COLUMBIA, SC (WIS) - Earnest “Fritz” Hollings, a titan of South Carolina and U.S. politics died Saturday morning at the age of 97.
In the words of Governor Henry McMaster, one of the state’s “greatest lions roars no more.”
Hollings is known for helping lead South Carolina through desegregation as governor. He later went on to serve six terms in the U.S Senate.
“In times like these when a giant like Senator Hollings passes away, you really reflect upon what type of leadership he gave to this state and what he did for us as a state as well as a country,” Rep. Beth Bernstein, D-Richland said.
Hollings had a long and colorful political career, which included an unsuccessful bid for the Democratic presidential nomination in 1984.
He was a Citadel graduate who also served in World War II. After the war, he served in the house of representatives and also became the lieutenant governor.
Hollings then served as governor of South Carolina from 1959 to 1963. As governor, he actively lured business, helped balance the budget for the first time since reconstruction and improved public education.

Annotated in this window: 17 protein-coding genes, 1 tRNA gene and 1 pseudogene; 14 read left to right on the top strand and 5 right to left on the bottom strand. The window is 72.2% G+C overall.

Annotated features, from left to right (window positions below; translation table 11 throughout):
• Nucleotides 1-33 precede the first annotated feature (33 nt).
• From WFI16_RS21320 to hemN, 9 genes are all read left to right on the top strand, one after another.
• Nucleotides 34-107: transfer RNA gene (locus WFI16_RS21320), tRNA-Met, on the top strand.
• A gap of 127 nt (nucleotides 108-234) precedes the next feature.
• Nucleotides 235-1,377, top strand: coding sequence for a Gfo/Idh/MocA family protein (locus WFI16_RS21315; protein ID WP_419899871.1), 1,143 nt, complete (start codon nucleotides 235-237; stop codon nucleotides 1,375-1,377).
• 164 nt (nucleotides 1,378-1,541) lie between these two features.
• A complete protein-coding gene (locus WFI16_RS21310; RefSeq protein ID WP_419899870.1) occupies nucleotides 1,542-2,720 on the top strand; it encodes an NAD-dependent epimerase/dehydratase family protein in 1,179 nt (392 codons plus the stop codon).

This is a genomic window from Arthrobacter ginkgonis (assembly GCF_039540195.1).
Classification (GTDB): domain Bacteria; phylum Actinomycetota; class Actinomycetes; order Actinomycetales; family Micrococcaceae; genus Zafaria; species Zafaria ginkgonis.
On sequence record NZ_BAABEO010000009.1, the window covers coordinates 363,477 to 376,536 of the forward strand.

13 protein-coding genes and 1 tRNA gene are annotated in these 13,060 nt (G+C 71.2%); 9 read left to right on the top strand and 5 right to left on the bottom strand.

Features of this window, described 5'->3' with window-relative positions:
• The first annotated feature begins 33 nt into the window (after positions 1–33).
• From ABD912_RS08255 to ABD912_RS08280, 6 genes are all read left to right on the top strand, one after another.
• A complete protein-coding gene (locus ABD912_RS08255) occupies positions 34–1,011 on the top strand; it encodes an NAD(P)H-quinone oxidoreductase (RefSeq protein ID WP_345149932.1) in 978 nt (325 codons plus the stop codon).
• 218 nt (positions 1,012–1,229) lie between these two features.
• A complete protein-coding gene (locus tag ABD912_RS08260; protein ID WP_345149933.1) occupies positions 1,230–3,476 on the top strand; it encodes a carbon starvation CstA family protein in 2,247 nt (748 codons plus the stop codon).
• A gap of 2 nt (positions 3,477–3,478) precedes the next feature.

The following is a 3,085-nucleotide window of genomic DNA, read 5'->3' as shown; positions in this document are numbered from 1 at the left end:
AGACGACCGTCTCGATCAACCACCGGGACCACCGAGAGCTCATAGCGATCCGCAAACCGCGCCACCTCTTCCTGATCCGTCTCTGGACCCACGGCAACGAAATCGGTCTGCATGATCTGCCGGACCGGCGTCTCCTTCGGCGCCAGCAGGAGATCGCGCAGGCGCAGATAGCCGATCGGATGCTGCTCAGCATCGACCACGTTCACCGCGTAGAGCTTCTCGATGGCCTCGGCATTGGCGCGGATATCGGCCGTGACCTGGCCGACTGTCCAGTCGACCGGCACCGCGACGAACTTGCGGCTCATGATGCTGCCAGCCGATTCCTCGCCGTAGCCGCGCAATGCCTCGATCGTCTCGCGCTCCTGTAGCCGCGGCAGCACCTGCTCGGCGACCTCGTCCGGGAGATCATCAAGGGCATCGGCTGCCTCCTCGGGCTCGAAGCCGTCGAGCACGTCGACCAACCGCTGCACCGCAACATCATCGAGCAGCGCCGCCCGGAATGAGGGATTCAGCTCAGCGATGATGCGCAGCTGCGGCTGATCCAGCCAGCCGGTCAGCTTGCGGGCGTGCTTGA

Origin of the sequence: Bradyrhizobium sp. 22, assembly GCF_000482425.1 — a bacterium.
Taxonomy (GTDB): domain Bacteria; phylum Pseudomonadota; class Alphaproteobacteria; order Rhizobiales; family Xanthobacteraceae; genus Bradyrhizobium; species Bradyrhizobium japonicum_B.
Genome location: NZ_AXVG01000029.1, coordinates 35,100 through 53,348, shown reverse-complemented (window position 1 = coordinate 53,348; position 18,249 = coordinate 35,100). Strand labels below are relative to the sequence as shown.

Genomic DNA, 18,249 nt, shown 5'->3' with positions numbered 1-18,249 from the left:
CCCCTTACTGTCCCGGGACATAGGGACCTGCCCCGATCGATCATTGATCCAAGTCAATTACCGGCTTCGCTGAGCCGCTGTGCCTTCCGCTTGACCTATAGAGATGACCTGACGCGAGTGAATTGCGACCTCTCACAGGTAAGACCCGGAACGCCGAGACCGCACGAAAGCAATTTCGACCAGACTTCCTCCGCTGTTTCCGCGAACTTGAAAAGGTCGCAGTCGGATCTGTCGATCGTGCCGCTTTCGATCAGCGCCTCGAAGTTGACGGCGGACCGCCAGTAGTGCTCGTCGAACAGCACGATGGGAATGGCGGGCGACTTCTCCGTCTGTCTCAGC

“He knew that educational opportunities meant economic opportunities," James Smith, former Democratic nominee for governor, said. "And he wanted to make sure that was there for every South Carolinian no matter what zip code they come from and where they are from, that they deserved the very best educational opportunities in our state.”
In November 1966, Fritz Hollings was elected to the U.S Senate where he served for nearly 40 years. He retired in 2005.
Decades spent dedicated to our nation, locals say he will be missed, and his legacy will never be forgotten.
“He’s undoubtedly a significant part of South Carolina’s history and will be for the next several hundred years," Columbia Mayor Steve Benjamin said.
Hollings served 38 years and two months, making him the eighth longest-serving senator in U.S. history.
“He will be sorely missed, he leads an incredible life, he did a lot for this state,” Bernstein said.